What other artistic developments would you like to see occur in our region?
I would love to see more developments along artist exchange programs in the whole OBA region. We have so much to offer city and OS based artists, including musicians, poets, stylists and designers as well as traditional artists and craftspeople. Residencies enrich the artists as well as the host community, and will also allow our people to have a reciprocal visit to another environment. I hope this can be part of the exciting new Hub being developed, which is such an exciting new venture for everyone.
What was your favourite development you were involved in when you were chairperson of Outback Arts?
While I was chair of OBA I was excited to see the ongoing use and development of the “Connecting Marks and Country” program as I still see it’s influences in works today. The beginnings of the Archie’s Art Prize saw its development back in those days too. The relocation to a bigger premises was a brave move and signalled a major change of tack for the organisation by being a larger visible presence locally, as well as a more effective advocacy and arts development agency for all the region. And exciting change is afoot again. I love change! Even when the milk changes position at IGA and I can’t find it!!
How would you describe your style?
My style… random! If it’s old I like it.
Why do you think it’s important to provide creative outlets and opportunities for people, especially in regional areas?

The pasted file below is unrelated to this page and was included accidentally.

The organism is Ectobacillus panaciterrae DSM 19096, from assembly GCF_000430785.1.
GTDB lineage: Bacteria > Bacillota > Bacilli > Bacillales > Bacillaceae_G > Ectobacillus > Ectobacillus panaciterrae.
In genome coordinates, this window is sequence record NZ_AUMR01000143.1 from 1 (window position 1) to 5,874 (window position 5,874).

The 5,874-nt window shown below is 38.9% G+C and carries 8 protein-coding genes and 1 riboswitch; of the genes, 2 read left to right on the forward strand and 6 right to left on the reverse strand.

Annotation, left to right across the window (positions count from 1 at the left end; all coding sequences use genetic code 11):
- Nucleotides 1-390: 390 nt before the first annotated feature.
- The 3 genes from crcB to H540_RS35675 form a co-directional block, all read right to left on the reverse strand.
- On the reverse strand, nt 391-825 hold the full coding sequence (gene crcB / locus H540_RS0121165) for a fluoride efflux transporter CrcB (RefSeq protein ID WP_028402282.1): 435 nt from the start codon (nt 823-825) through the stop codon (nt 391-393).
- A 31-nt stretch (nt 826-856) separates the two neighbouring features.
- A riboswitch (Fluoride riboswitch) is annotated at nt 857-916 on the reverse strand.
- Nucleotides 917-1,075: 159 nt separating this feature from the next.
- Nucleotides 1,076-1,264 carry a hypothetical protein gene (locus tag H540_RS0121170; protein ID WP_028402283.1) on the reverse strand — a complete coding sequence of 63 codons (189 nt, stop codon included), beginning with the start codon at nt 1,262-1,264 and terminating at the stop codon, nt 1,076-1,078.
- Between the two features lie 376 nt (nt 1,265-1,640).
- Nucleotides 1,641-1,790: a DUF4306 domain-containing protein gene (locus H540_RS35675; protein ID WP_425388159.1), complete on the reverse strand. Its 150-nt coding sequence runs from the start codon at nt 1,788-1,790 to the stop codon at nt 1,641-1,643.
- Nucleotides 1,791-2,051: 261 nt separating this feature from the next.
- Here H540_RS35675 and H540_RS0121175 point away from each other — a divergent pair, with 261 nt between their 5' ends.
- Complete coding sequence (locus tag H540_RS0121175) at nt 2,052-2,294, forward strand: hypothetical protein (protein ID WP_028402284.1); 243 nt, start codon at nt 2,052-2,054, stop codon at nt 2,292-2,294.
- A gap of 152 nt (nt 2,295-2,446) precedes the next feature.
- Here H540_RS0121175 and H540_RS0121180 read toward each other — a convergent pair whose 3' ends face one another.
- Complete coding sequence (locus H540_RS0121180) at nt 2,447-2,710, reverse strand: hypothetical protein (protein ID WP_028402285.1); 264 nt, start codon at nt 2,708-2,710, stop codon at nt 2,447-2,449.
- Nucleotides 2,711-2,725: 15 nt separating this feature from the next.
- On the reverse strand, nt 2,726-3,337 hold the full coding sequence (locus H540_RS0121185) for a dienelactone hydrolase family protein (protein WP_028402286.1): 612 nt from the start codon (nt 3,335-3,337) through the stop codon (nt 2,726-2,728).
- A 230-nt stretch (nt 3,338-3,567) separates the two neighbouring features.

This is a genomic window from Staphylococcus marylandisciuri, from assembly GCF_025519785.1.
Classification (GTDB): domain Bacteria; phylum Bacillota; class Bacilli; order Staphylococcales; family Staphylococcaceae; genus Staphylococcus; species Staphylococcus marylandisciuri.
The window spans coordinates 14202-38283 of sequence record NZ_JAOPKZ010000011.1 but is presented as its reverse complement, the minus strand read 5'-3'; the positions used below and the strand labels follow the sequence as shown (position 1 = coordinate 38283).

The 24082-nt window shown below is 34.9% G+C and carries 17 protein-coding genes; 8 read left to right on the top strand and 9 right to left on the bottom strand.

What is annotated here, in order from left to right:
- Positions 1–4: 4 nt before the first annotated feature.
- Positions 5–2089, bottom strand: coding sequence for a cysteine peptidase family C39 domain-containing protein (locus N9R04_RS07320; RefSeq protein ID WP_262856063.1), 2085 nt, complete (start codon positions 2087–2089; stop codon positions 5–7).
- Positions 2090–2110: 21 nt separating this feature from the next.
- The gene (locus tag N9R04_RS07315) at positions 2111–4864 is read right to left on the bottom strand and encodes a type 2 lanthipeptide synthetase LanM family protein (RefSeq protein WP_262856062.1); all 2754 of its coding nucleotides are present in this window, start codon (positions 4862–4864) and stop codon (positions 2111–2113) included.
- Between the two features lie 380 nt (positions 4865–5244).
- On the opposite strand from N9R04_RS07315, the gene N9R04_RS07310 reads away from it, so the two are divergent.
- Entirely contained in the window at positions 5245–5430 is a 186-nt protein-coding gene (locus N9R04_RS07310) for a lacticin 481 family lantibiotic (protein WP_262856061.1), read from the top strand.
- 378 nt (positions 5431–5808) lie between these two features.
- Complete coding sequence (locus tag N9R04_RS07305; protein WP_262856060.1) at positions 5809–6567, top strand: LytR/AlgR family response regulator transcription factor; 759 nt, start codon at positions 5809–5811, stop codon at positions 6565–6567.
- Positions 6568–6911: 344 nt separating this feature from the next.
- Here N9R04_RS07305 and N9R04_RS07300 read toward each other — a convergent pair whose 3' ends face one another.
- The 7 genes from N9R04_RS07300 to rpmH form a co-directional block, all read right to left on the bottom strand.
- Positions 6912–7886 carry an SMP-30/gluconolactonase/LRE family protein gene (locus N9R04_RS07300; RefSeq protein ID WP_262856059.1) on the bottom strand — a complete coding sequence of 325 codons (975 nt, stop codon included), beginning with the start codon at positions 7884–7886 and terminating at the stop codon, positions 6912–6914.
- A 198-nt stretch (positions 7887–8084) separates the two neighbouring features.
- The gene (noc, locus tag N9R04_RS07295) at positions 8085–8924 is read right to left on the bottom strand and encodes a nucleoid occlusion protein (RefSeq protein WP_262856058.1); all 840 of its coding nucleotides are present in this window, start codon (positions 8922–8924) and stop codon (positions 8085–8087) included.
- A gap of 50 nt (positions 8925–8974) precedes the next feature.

Next question…. another hard for this time of night! Many other people say it better than me, but words along the lines of personal satisfaction, creative outlet, being part of a larger group what inspire and learn from one another and following your heart irregardless of your circumstances are all in there. If it makes you happy, do it.
What have you got coming up?
Coming up… cooking, markets, printing, travel, renovations, a wedding… and hopefully some quality time with my sewing machine and a stack of UFOs (unfinished objects) that are at risk of becoming obsolete.
What would you be doing if you weren’t an artist?
I’m not an artist, but if I didn’t do what I am doing, I guess I would have an immaculate house, neatly ironed clothes, park-like gardens and a regular date with a therapist.
Where can we see more of your stuff?
More of my stuff coming up at OBA gallery for the Christmas Art Fair and sometimes at Coonamble Cottage Industries.
Got a delish recipe you’d like to share with us??
Of course! Baked ricotta:
Serves 8-10. 10 mins prep, 25 minutes baking
250g ricotta, drained in a colander in the fridge overnight
2 cloves of garlic crushed with a teaspoon of salt flakes
50g semi dried tomatoes, chopped
50g kalamata olives, seeded and chopped
100g finely grated parmesan cheese divided (see method)
1 tablespoon chopped fresh herbs (chives, basil or parsley)
Olive oil to brush tin
Preheat oven to 200°C. Line a loaf tin (any size) with baking paper, brush with olive oil and sprinkle with 20g parmesan cheese to coat. Mix all other ingredients lightly with 50g parmesan and pack softly into prepared tin. Top with half remaining parmesan cheese and bake for 20 minutes. Sprinkle last of parmesan cheese on top of loaf and grill carefully until golden.
Serve warm or at room temperature.
Lastly, Beatles or the Stones?
Always the Stones. “Miss You” is our song. Ahhh good times…. now I have an ear worm.